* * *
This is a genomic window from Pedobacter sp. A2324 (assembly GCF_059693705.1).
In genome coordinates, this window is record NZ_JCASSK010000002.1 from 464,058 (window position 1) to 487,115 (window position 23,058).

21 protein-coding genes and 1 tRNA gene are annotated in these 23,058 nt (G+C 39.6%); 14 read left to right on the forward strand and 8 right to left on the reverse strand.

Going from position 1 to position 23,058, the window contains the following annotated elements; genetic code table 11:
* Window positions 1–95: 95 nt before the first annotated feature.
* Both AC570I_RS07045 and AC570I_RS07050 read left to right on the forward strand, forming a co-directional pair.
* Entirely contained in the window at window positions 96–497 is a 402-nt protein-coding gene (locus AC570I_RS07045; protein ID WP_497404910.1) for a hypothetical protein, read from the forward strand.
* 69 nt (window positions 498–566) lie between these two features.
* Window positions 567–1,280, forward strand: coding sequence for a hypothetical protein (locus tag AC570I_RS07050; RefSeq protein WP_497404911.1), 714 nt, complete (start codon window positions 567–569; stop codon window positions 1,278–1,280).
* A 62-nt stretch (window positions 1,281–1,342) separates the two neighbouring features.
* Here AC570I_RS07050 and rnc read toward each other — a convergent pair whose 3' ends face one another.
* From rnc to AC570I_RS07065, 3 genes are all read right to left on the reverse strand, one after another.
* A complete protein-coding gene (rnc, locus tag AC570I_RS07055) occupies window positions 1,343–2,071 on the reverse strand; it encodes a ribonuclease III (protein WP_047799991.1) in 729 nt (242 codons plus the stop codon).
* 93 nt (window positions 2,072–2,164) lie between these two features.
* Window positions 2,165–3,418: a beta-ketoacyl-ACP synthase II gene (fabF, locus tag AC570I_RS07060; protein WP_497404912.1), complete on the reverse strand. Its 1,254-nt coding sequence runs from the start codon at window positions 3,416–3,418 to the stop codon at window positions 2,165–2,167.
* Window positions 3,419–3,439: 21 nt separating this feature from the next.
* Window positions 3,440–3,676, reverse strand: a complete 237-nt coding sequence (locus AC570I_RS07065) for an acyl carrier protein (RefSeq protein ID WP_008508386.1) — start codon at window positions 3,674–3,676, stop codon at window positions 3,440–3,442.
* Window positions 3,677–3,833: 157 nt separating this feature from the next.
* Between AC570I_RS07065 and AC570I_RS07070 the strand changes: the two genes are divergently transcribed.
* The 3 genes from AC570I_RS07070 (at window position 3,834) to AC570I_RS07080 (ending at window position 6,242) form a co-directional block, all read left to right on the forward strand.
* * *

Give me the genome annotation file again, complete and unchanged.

This is a genomic window from Pedobacter sp. A2324 (assembly GCF_059693705.1).
In genome coordinates, this window is record NZ_JCASSK010000002.1 from 464,058 (window position 1) to 487,115 (window position 23,058).

21 protein-coding genes and 1 tRNA gene are annotated in these 23,058 nt (G+C 39.6%); 14 read left to right on the forward strand and 8 right to left on the reverse strand.

Going from position 1 to position 23,058, the window contains the following annotated elements; genetic code table 11:
* Window positions 1–95: 95 nt before the first annotated feature.
* Both AC570I_RS07045 and AC570I_RS07050 read left to right on the forward strand, forming a co-directional pair.
* Entirely contained in the window at window positions 96–497 is a 402-nt protein-coding gene (locus AC570I_RS07045; protein ID WP_497404910.1) for a hypothetical protein, read from the forward strand.
* 69 nt (window positions 498–566) lie between these two features.
* Window positions 567–1,280, forward strand: coding sequence for a hypothetical protein (locus tag AC570I_RS07050; RefSeq protein WP_497404911.1), 714 nt, complete (start codon window positions 567–569; stop codon window positions 1,278–1,280).
* A 62-nt stretch (window positions 1,281–1,342) separates the two neighbouring features.
* Here AC570I_RS07050 and rnc read toward each other — a convergent pair whose 3' ends face one another.
* From rnc to AC570I_RS07065, 3 genes are all read right to left on the reverse strand, one after another.
* A complete protein-coding gene (rnc, locus tag AC570I_RS07055) occupies window positions 1,343–2,071 on the reverse strand; it encodes a ribonuclease III (protein WP_047799991.1) in 729 nt (242 codons plus the stop codon).
* 93 nt (window positions 2,072–2,164) lie between these two features.
* Window positions 2,165–3,418: a beta-ketoacyl-ACP synthase II gene (fabF, locus tag AC570I_RS07060; protein WP_497404912.1), complete on the reverse strand. Its 1,254-nt coding sequence runs from the start codon at window positions 3,416–3,418 to the stop codon at window positions 2,165–2,167.
* Window positions 3,419–3,439: 21 nt separating this feature from the next.
* Window positions 3,440–3,676, reverse strand: a complete 237-nt coding sequence (locus AC570I_RS07065) for an acyl carrier protein (RefSeq protein ID WP_008508386.1) — start codon at window positions 3,674–3,676, stop codon at window positions 3,440–3,442.
* Window positions 3,677–3,833: 157 nt separating this feature from the next.
* Between AC570I_RS07065 and AC570I_RS07070 the strand changes: the two genes are divergently transcribed.
* The 3 genes from AC570I_RS07070 (at window position 3,834) to AC570I_RS07080 (ending at window position 6,242) form a co-directional block, all read left to right on the forward strand.